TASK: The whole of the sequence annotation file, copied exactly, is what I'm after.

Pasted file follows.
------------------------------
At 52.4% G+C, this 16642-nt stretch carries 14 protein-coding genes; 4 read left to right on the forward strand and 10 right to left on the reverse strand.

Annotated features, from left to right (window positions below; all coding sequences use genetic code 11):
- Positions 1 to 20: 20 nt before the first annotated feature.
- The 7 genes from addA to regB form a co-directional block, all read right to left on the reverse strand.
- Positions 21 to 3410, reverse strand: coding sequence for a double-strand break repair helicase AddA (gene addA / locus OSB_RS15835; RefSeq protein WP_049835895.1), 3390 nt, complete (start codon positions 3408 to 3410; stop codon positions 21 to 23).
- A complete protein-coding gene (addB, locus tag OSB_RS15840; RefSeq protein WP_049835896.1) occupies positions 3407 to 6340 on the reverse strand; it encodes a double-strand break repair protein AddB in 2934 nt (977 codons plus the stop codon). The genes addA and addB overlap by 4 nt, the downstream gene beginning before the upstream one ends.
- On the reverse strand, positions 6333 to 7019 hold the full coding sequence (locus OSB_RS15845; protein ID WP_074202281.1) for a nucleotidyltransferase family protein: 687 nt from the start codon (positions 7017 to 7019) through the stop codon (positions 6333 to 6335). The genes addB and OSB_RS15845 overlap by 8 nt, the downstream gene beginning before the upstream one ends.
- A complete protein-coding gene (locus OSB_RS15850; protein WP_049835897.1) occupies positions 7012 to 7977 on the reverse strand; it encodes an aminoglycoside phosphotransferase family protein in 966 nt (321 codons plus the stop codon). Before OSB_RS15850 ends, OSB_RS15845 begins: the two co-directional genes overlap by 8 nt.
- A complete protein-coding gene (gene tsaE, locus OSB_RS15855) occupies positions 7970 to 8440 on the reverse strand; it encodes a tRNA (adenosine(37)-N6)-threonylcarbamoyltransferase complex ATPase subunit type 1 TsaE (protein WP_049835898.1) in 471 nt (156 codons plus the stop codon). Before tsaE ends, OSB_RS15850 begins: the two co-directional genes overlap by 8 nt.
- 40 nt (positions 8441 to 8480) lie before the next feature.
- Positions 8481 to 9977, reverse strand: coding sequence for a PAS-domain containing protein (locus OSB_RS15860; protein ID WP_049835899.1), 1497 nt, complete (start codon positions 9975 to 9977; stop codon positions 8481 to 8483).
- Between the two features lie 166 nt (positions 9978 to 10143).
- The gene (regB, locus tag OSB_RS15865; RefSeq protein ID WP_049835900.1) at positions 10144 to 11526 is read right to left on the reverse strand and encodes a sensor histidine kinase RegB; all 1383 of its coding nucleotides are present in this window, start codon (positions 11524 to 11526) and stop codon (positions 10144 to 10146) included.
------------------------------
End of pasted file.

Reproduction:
At 52.4% G+C, this 16642-nt stretch carries 14 protein-coding genes; 4 read left to right on the forward strand and 10 right to left on the reverse strand.

Annotated features, from left to right (window positions below; all coding sequences use genetic code 11):
- Positions 1 to 20: 20 nt before the first annotated feature.
- The 7 genes from addA to regB form a co-directional block, all read right to left on the reverse strand.
- Positions 21 to 3410, reverse strand: coding sequence for a double-strand break repair helicase AddA (gene addA / locus OSB_RS15835; RefSeq protein WP_049835895.1), 3390 nt, complete (start codon positions 3408 to 3410; stop codon positions 21 to 23).
- A complete protein-coding gene (addB, locus tag OSB_RS15840; RefSeq protein WP_049835896.1) occupies positions 3407 to 6340 on the reverse strand; it encodes a double-strand break repair protein AddB in 2934 nt (977 codons plus the stop codon). The genes addA and addB overlap by 4 nt, the downstream gene beginning before the upstream one ends.
- On the reverse strand, positions 6333 to 7019 hold the full coding sequence (locus OSB_RS15845; protein ID WP_074202281.1) for a nucleotidyltransferase family protein: 687 nt from the start codon (positions 7017 to 7019) through the stop codon (positions 6333 to 6335). The genes addB and OSB_RS15845 overlap by 8 nt, the downstream gene beginning before the upstream one ends.
- A complete protein-coding gene (locus OSB_RS15850; protein WP_049835897.1) occupies positions 7012 to 7977 on the reverse strand; it encodes an aminoglycoside phosphotransferase family protein in 966 nt (321 codons plus the stop codon). Before OSB_RS15850 ends, OSB_RS15845 begins: the two co-directional genes overlap by 8 nt.
- A complete protein-coding gene (gene tsaE, locus OSB_RS15855) occupies positions 7970 to 8440 on the reverse strand; it encodes a tRNA (adenosine(37)-N6)-threonylcarbamoyltransferase complex ATPase subunit type 1 TsaE (protein WP_049835898.1) in 471 nt (156 codons plus the stop codon). Before tsaE ends, OSB_RS15850 begins: the two co-directional genes overlap by 8 nt.
- 40 nt (positions 8441 to 8480) lie before the next feature.
- Positions 8481 to 9977, reverse strand: coding sequence for a PAS-domain containing protein (locus OSB_RS15860; protein ID WP_049835899.1), 1497 nt, complete (start codon positions 9975 to 9977; stop codon positions 8481 to 8483).
- Between the two features lie 166 nt (positions 9978 to 10143).
- The gene (regB, locus tag OSB_RS15865; RefSeq protein ID WP_049835900.1) at positions 10144 to 11526 is read right to left on the reverse strand and encodes a sensor histidine kinase RegB; all 1383 of its coding nucleotides are present in this window, start codon (positions 11524 to 11526) and stop codon (positions 10144 to 10146) included.